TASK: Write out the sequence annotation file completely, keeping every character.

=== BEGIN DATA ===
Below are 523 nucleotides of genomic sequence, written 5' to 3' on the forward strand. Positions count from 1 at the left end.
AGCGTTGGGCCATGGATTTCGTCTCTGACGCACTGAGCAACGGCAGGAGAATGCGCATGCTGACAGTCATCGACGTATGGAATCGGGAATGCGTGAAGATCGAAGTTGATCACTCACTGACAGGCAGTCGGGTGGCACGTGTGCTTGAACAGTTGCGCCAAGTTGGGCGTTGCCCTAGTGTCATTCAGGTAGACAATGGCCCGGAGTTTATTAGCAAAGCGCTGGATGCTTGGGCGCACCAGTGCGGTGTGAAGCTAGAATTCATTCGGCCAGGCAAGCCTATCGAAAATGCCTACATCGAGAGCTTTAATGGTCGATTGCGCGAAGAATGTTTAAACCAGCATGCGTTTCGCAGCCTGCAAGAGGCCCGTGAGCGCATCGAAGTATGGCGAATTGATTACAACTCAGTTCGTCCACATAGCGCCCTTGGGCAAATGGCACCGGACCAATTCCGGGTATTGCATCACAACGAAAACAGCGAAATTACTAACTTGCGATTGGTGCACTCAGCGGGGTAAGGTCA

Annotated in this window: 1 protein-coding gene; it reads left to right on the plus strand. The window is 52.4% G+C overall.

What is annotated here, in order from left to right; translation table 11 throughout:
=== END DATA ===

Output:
Below are 523 nucleotides of genomic sequence, written 5' to 3' on the forward strand. Positions count from 1 at the left end.
AGCGTTGGGCCATGGATTTCGTCTCTGACGCACTGAGCAACGGCAGGAGAATGCGCATGCTGACAGTCATCGACGTATGGAATCGGGAATGCGTGAAGATCGAAGTTGATCACTCACTGACAGGCAGTCGGGTGGCACGTGTGCTTGAACAGTTGCGCCAAGTTGGGCGTTGCCCTAGTGTCATTCAGGTAGACAATGGCCCGGAGTTTATTAGCAAAGCGCTGGATGCTTGGGCGCACCAGTGCGGTGTGAAGCTAGAATTCATTCGGCCAGGCAAGCCTATCGAAAATGCCTACATCGAGAGCTTTAATGGTCGATTGCGCGAAGAATGTTTAAACCAGCATGCGTTTCGCAGCCTGCAAGAGGCCCGTGAGCGCATCGAAGTATGGCGAATTGATTACAACTCAGTTCGTCCACATAGCGCCCTTGGGCAAATGGCACCGGACCAATTCCGGGTATTGCATCACAACGAAAACAGCGAAATTACTAACTTGCGATTGGTGCACTCAGCGGGGTAAGGTCA

Annotated in this window: 1 protein-coding gene; it reads left to right on the plus strand. The window is 52.4% G+C overall.

What is annotated here, in order from left to right; translation table 11 throughout: